Jane Setter, Professor of Phonetics presents her experience of using flipped learning to support students with the development of transcription skills.

celebrating linguistics

“Flipped learning” was used to spend less classroom time on theory and more time on the practice and development of broad phonetic transcription skills in undergraduate and postgraduate English phonetics and phonology lectures. The undergraduate classes comprised of home students for whom English is their first language, whereas the postgraduate classes comprise largely overseas students for whom English is a second or foreign language. The data are for two separate year groups in each case and compare performance in two different transcription passages each used in flipped and non-flipped years. The results show general improvement in the final dictation assessment for both groups in flipped years compared with non-flipped years, although there is more improvement for the undergraduates than for the postgraduates for one of the passages and, in the other, the postgraduate marks worsened. Positive feedback from students to the flipped learning approach included:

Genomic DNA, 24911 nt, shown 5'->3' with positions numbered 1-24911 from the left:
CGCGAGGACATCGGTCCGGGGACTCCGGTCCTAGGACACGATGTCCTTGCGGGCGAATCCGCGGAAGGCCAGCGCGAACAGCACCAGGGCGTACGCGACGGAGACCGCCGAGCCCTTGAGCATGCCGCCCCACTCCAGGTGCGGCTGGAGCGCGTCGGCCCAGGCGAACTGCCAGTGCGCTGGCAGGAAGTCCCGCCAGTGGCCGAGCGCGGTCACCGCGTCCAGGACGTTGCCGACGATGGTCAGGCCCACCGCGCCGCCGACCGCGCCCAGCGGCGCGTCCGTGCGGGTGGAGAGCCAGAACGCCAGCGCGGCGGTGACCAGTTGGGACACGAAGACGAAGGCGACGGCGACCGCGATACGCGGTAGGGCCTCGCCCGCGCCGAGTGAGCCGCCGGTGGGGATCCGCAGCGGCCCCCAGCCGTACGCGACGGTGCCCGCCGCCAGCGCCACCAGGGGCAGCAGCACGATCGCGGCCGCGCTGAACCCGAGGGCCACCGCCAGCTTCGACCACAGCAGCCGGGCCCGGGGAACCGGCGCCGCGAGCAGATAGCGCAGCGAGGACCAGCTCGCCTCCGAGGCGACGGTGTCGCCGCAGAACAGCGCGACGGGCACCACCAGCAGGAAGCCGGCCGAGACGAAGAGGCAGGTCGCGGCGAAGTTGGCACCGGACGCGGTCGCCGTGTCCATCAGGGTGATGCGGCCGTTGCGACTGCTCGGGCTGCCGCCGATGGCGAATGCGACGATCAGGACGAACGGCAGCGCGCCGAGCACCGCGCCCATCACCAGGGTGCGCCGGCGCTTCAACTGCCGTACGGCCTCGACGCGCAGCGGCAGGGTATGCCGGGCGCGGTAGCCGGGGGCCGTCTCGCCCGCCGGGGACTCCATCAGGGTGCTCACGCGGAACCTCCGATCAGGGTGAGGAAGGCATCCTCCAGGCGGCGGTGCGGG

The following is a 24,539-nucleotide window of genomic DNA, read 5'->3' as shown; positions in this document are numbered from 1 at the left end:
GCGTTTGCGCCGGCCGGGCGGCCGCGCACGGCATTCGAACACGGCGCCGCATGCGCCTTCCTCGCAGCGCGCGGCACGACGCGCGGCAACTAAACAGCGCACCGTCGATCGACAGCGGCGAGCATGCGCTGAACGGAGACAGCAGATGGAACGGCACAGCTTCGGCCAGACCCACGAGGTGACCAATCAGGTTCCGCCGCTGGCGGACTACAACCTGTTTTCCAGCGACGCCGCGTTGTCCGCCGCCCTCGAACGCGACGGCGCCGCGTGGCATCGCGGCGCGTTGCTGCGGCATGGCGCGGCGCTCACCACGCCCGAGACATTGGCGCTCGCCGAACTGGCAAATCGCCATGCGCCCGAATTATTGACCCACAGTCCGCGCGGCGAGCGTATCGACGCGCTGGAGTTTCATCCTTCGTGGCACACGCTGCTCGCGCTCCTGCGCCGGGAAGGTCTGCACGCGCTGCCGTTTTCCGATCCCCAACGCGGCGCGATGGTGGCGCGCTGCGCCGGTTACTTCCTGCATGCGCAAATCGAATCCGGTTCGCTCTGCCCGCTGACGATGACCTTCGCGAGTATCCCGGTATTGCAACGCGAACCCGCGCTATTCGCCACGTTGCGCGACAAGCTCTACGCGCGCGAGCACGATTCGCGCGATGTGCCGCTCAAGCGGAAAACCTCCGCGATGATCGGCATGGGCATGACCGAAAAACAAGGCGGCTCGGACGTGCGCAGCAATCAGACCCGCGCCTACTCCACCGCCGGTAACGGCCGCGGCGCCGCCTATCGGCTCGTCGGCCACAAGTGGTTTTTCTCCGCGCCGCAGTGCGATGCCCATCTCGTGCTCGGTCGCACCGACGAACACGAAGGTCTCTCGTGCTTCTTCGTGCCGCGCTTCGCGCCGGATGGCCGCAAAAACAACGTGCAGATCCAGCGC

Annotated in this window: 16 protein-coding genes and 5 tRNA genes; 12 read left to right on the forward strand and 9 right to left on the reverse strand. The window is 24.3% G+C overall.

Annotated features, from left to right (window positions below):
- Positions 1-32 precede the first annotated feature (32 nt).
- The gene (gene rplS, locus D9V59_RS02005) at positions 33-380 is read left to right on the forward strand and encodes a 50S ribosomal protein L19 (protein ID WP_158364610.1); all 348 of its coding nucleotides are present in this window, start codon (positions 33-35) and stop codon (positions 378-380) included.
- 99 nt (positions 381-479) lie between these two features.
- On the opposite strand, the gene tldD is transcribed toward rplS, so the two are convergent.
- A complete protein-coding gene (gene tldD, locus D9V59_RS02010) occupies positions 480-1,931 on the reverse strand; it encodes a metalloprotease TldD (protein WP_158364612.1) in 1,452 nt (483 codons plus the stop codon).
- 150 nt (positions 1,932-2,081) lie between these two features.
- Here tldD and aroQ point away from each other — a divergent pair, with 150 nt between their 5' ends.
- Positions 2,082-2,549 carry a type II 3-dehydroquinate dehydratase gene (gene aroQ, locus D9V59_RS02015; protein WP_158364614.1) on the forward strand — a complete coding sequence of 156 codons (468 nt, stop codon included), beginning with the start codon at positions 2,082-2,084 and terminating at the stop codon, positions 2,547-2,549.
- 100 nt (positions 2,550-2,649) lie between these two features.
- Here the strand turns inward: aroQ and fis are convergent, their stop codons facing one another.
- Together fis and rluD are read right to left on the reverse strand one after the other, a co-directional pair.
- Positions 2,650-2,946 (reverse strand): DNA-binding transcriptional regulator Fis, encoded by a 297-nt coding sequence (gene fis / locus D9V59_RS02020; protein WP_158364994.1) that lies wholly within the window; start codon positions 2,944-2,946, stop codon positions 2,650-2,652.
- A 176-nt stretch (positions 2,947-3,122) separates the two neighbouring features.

‘Flipped learning is perfect for this subject area’
‘The approach allows students to watch your lectures in their own time, and at their own pace.’
‘It is useful to be able to stop the vodcast/lecture at tricker points and either watch the slide again, take more notes or do more reading around the point.’
‘We were able to spend time discussing any questions people had in class and then move onto transcription practice for the upcoming exam.’
‘I would rather do the transcription in class with the support of classmates and the lecturer than alone at home.’
‘Flipped learning is brilliant’
For an example of Jane’s ‘flipped’ learning lectures please follow this link https://www.youtube.com/watch?v=kIAmqXF6bBE

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